Earlier this week, in Geneva, the Office of the High Commissioner for Human Rights hosted an expert meeting on ‘the right of peoples to peace’. It is the result of a call in a resolution adopted (but with opposition from the rich countries of the north) by the Human Rights Council last June. Materials concerning the meeting are available on the website of the High Commissioner: http://www2.ohchr.org/english/issues/rule_of_law/workshop/index.htm
I participated in the workshop, and spoke on two of the panels. The highlight of the conference was a wonderful address by Antonio Cançado Trinidade, a Brazilian scholar who was recently elected to the International Court of Justice.
A report will be prepared, and the matter will return to the agenda of the Human Rights Council in June 2010.
This is a long neglected aspect of human rights. In fact, there is still much debate as to whether it has a place in human rights law at all. This can be seen in debates about the introduction of the crime of aggression into the Rome Statute. For example, Amnesty International has not taken a position on the definition of the crime of aggression because it says that ‘its mandate - to campaign for every person to enjoy all of the human rights (civil and political and economic, social and cultural rights) enshrined in the Universal Declaration of Human Rights and other international human rights standards does not extend to the lawfulness of the use of force.’ Human Rights Watch takes a similar position, importing the jus in bello/jus ad bellum distinction from international humanitarian law.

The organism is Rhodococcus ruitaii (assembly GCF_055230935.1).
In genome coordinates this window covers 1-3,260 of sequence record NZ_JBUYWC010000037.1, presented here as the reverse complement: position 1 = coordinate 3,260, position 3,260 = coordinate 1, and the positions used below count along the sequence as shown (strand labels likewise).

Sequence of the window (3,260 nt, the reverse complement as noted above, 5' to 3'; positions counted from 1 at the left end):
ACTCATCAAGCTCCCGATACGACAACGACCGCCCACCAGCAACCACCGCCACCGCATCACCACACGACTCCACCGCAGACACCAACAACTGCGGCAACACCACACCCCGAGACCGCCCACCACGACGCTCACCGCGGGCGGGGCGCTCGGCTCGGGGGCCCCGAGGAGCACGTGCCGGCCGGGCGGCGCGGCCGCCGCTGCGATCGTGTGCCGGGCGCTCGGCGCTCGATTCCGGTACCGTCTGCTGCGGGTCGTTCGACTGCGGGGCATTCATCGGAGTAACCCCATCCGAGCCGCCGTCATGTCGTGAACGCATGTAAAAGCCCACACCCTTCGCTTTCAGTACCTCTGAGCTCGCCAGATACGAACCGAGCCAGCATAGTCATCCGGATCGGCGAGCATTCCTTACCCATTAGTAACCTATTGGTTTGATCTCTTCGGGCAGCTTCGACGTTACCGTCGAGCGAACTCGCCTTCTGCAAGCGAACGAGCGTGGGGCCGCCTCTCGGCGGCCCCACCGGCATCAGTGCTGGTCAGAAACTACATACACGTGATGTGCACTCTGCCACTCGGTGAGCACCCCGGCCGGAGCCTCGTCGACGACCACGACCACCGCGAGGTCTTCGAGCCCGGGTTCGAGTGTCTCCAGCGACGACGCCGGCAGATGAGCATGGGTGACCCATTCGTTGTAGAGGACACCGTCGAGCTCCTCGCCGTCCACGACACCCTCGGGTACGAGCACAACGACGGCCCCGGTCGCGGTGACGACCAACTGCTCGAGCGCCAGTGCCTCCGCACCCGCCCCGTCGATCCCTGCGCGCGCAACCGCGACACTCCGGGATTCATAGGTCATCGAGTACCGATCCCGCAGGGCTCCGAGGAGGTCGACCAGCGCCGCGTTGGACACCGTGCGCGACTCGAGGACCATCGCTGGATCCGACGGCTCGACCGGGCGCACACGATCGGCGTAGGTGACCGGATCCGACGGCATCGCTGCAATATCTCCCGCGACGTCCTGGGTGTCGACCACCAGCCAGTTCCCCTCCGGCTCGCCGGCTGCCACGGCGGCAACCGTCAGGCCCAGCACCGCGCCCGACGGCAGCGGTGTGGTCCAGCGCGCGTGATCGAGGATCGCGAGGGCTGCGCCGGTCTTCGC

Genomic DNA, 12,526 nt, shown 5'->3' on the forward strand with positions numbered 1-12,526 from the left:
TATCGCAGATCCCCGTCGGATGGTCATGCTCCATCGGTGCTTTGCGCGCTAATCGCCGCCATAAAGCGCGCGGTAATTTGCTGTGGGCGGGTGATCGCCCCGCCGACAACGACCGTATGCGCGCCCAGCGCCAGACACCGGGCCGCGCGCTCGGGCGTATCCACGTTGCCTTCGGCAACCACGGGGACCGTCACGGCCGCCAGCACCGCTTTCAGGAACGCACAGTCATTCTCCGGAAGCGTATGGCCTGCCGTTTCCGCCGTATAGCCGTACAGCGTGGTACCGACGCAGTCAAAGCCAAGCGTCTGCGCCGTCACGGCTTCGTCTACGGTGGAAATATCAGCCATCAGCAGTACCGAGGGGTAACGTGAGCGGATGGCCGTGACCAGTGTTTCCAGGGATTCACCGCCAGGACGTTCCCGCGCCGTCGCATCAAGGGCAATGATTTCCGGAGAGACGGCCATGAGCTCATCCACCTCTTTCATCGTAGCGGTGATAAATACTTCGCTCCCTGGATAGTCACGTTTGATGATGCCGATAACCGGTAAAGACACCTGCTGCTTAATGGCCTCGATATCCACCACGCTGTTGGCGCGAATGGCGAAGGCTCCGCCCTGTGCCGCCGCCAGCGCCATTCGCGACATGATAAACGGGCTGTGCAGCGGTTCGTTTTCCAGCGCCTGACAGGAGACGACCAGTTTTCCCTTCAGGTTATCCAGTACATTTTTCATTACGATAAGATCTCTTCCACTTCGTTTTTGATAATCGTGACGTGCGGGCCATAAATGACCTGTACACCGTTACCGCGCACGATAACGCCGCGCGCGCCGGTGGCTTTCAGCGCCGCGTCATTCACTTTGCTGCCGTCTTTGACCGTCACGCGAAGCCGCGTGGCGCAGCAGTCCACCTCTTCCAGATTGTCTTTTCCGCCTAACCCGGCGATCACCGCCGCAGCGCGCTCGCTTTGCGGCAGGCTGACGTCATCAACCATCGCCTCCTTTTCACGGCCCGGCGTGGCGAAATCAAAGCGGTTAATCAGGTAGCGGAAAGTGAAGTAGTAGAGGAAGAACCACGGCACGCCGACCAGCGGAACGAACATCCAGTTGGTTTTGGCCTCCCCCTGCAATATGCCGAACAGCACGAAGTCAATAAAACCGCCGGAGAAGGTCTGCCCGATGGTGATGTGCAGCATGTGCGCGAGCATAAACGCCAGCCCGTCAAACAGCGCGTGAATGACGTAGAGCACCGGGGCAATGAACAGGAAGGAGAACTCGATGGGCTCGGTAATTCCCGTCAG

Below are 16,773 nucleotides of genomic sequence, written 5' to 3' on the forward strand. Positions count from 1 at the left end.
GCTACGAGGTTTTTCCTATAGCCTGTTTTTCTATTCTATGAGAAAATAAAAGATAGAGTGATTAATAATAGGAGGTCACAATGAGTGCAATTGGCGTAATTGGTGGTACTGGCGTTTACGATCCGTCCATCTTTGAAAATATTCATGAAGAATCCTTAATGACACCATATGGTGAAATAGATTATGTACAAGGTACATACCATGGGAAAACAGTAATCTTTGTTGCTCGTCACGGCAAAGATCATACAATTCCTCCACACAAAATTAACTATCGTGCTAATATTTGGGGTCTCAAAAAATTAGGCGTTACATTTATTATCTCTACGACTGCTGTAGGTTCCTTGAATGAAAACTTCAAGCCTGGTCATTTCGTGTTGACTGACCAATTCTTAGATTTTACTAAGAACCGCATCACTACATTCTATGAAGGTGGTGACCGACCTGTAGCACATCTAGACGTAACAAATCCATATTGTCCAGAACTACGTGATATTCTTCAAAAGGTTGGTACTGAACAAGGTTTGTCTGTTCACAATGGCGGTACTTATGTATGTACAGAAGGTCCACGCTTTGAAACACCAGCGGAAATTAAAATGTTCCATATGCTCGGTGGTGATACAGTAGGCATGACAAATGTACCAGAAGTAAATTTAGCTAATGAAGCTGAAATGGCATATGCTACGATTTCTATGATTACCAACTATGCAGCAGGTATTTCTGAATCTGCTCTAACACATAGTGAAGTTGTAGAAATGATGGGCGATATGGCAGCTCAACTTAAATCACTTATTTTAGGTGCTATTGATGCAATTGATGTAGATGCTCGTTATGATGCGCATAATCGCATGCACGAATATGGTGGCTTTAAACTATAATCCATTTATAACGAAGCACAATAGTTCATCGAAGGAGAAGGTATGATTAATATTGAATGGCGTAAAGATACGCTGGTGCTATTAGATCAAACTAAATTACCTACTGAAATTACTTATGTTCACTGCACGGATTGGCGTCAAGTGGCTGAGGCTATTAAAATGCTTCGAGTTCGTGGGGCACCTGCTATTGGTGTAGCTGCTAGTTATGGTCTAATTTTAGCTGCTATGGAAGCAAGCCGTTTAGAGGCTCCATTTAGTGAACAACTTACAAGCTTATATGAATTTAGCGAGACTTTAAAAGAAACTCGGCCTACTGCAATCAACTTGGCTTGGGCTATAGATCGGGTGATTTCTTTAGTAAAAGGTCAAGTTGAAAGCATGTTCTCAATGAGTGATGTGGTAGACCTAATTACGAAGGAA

I couldn’t disagree more. There are several references to peace in the preamble of the Universal Declaration. The preamble of the Declaration, as well as the preambles of the two Covenants, repeat the immortal four freedoms of Franklin Roosevelt, which include ‘freedom from fear’. And article 28 of the Universal Declaration of Human Rights states: ‘Everyone is entitled to a social and international order in which the rights and freedoms set forth in this Declaration can be fully realized.’ If we have a right to live in peace, then those who deprive us of it are violating our human rights.
It is true, of course, that the right to peace is woefully underdeveloped in human rights law. That doesn't mean it isn't there, however. Hopefully, the Human Rights Council will keep the momentum going, and we will give the human rights to peace the place importance it deserves.